Summer Love in Denver. Let’s Recreate!

06 Jun

There’s no better way to get a relationship rejuvenated than by recreating together. You can literally re-create your relationship into one that is fun, peaceful, and connecting by learning to play together.

John Gottman, America’s foremost marriage researcher, found that at the foundation of all healthy marriages is a solid friendship. Gottman found that one of the keys to a healthy marital friendship is “moving toward” each other, and recreation is probably the least-threatening and most-rewarding ways to move together as a couple. Who wants to say No to an offer of ice cream, a movie, or a picnic in the park? Recreation is one of the best ways to make deposits into your partner’s “love bank.” Even if your love bank is way in the red, you can begin to rebuild your relationship by creating fun experiences together.

OK. So while we are starting with the easiest way to jump-start your marriage relationship, this does not mean this is the least important! Don’t think, “I’ll skip this step and invest my time in the really deep types of intimacy.” Recreational intimacy creates all kinds of benefits: body movement to maintain health and fitness, natural dopamine to put a smile back on your face, endorphins to make you feel warm and open to others. Don’t you like the idea of bathing your brain and your partner’s brain in these pleasure chemicals?

That’s enough of a pep talk for this blog. Now here are some very practical suggestions for doing recreation with your partner this week!

• Have a bike day. Denver was named one of America’s Top 50 Bike-Friendly Cities by Bicycling Magazine. Load up your bikes and go down to Confluence Park where Denver was founded. You can take in the Denver Aquarium or if you bring the kids along, stop in to the Children’s Museum nearby. Take a ride up Cherry Creek Bike Path and grab lunch at a sidewalk café in Cherry Creek. Or take a ride on Clear Creek Bike Path from the South Platte River to the town of Golden. The path meanders along the creek and offers great views of the buttes around Golden.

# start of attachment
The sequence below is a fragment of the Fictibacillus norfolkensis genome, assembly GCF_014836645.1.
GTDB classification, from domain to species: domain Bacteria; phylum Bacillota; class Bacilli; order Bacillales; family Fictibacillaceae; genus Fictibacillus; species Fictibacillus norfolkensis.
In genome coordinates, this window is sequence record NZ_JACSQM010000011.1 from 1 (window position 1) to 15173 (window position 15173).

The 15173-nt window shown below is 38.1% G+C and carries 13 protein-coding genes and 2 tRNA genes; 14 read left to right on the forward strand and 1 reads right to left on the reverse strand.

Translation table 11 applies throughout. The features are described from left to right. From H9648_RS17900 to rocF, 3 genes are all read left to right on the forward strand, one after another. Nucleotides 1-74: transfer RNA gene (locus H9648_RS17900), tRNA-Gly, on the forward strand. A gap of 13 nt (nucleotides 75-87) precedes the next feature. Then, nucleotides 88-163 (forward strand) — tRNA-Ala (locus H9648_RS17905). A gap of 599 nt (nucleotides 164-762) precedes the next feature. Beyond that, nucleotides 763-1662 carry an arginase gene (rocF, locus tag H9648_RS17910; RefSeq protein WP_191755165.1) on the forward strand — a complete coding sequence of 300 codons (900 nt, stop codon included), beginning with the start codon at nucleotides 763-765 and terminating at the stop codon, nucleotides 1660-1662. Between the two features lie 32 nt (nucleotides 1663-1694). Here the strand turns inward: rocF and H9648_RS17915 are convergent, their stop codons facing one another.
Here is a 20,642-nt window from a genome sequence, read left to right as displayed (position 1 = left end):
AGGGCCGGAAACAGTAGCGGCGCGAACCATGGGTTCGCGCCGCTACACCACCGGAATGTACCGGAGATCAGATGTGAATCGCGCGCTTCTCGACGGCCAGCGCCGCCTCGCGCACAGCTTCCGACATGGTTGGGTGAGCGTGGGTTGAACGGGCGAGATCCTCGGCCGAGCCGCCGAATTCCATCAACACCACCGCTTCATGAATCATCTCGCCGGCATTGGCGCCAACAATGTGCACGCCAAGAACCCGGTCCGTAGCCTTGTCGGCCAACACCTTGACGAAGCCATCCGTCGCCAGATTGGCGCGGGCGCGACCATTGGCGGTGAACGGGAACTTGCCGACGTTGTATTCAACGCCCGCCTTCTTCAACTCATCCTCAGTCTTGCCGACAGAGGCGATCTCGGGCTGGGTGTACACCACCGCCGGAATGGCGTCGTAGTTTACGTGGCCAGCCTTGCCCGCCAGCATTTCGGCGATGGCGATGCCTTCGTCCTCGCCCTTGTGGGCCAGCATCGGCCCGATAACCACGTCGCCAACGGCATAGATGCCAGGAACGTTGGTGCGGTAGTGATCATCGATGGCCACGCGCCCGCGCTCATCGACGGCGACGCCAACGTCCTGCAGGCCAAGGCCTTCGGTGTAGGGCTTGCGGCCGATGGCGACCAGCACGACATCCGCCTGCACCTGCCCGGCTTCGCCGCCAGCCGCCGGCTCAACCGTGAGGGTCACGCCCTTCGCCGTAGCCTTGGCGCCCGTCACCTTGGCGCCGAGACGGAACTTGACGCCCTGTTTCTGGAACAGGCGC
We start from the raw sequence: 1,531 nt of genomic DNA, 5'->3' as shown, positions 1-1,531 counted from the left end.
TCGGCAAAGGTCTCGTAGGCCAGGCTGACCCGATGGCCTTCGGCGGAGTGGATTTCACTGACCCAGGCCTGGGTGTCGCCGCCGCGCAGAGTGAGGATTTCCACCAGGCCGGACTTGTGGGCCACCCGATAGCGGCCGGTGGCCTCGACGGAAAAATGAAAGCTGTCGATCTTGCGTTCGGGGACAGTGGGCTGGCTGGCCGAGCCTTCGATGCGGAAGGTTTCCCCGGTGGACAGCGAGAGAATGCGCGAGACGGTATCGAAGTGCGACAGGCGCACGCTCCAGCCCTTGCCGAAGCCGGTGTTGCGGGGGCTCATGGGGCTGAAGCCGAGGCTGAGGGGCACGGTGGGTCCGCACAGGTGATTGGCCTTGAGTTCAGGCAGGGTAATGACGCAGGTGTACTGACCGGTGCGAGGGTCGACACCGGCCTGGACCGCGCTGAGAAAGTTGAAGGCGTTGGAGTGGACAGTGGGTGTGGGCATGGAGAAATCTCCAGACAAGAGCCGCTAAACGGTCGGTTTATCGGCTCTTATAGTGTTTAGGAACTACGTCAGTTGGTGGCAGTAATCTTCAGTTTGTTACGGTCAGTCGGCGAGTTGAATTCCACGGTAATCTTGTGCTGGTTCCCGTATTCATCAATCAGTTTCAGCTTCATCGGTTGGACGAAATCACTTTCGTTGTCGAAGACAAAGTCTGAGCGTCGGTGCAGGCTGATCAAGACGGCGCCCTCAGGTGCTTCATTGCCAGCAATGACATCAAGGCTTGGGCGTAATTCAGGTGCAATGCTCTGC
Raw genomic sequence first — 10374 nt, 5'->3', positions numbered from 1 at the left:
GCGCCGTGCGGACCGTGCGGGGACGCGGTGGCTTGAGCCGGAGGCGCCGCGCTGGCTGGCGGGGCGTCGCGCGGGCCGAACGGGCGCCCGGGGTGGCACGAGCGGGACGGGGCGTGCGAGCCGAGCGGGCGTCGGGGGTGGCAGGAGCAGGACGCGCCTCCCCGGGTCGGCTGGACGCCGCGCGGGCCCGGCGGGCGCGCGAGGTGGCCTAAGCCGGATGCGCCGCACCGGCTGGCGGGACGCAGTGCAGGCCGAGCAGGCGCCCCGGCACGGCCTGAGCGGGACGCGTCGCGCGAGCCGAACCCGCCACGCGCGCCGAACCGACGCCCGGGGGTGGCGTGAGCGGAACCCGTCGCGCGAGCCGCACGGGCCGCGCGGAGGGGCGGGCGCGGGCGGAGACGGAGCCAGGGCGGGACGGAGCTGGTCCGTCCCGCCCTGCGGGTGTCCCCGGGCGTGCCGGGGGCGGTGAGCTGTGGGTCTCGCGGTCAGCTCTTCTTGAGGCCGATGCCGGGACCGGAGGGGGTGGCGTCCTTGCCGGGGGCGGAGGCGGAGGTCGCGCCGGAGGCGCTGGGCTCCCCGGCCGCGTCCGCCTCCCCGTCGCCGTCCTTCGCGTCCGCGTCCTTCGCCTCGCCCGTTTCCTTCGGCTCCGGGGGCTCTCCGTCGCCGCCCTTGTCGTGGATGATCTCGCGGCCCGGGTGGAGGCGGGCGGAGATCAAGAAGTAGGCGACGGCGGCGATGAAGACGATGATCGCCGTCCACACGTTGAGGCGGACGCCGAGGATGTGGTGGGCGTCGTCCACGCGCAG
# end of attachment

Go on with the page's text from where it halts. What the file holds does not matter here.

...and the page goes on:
– If your bikes aren’t ready to go, you can use Denver B Cycle. For $9 you can get a 24-hour pass and have unlimited uses up to 30 minutes each time, perfect for a “let’s explore Denver day.” B cycle has 85 stations all around central Denver. Go to:
– For bike maps of the Denver metro area:

• Take in a free Outdoor Movie:
– Denver:
 July 7, “Big” at Glendale Infinity Park (I’m listing just a few examples!)
– Westminster on Friday evenings:
 June 19, “Happy Gilmore” at Legacy Ridge Golf Course

• Stretch out a blanket at an Outdoor Music Concert
– Denver: City Park Jazz,
 June 7, 6:00-8:00 p.m., Selina Albright
 June 14, 6:00-8:00 p.m., Annie Booth Quartet
– Westminster:
 June 13, Historic Westminster Jazz and Arts Fest, noon to 8:00, free

• Take a fitness class together:
– Denver:
 Civic Center Moves offers free fitness classes Monday through Thursdays
– Westminster:
 Westminster offers fitness classes in several locations including City Park (104th and Sheridan), the MAC (72nd and Federal), and West View Rec Center (108th west of Wadsworth).

Of course, these are just a few ideas to get your creative juices flowing. Google your favorite type of recreation and “Denver”, “Arvada”, or wherever you call home and then get away from your computer and get your body moving.

Here’s a postscript about recreational intimacy and addiction. Some of you reading this blog are in recovery from sex addiction or another kind of addiction. I want to reflect on the stark contrast between recreation and addiction: recreation is embodied, addiction creates dissociation from the body. Sex addiction is about fantasy. Recreation gets you into reality (think of the hard reality of rock climbing!). Recreation creates a shared experience. Addiction is about blocking out others. A central part of recreation is enjoying your partner’s joy. In sex addiction, other people are objects. While sex addiction is about bodies, recreation allows you to create a heart-to-heart experience.

By Tom Olschner